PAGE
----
In a World...: Lake Bell Finds Her Voice

In a World...

Opens Fri., Aug. 23 at Sundance and other theaters. Rated R. 93 minutes.

There’s a real basis for the title and guiding spirit to Lake Bell’s winning little showbiz comedy. The basso-voiced phrase “In a world…” began many a movie trailer written and delivered by Don LaFontaine (1940-2008), whose death here inspires a mad scramble for work among Hollywood’s lesser vocal talent. They all want to inherit LaFontaine’s mantle, presently worn by Sam Solomon (Fred Melamed), whose daughter Carol (Bell) is a less successful practitioner of the family trade.

Carol is a voice nerd, fascinated by the accents she covertly tapes with her ever-present Dictaphone, yet her career is confined to voice coaching, not movie work. When the widowed Sam kicks Carol out of the house to make way for a young new girlfriend (Alexandra Holden), he condescendingly tells his 31-year-old daughter, “I’m going to support you by not supporting you.” Implicit in his rebuke is that women, with their higher voices, have no place in his manly profession, where his friendly rival is the jocular trust-funder Gustav (Ken Marino). Then the couch-surfing Carol catches a break at a recording studio run by amiable Louis (Demetri Martin, becoming too typecast as nice).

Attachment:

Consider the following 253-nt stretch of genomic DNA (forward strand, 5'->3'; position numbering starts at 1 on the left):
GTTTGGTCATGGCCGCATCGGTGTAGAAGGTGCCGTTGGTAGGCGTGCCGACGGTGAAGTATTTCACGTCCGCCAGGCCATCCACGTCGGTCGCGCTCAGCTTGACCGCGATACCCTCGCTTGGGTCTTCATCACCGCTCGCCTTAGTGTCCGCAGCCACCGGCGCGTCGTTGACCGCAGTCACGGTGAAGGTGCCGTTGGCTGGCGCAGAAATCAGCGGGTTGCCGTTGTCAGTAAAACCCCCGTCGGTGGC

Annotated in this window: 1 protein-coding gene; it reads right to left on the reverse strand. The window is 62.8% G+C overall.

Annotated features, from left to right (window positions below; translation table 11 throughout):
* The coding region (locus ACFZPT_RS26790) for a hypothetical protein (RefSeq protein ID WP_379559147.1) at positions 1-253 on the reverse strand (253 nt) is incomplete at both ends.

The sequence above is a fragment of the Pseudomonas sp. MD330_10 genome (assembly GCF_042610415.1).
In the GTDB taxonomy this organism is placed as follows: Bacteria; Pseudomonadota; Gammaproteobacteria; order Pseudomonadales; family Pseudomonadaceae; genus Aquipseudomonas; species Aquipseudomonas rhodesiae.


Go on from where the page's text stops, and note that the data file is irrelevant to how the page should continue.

Everything that transpires among Lake’s players is predictable, but in a pleasant, breezy way. In a World… plays like an overstuffed sitcom, with Carol’s wacky friends and neighbors dropping in for brief, effective bits (these include Nick Offerman, Rob Corddry, and Tig Notaro). It’s a knowing industry satire, but not a mean industry satire. (Eva Longoria shows up to make sport of herself, and a bigger star later appears in the trailer for the ludicrous epic The Amazon Games.) Bell doesn’t write the conflicts, easily resolved, or characters any deeper than they need be—save for the imperious yet fragile Sam. (Some may recall the wonderful Melamed, an actual voiceover artist, from the Coen brothers’ A Serious Man.)

And Lake wisely places a sour little cherry on Carol’s cake with the final caution of a female studio executive (Geena Davis): One small triumph over sexism won’t change an industry. Women still live in a world… Well, you complete the sentence.

bmiller@seattleweekly.com

 
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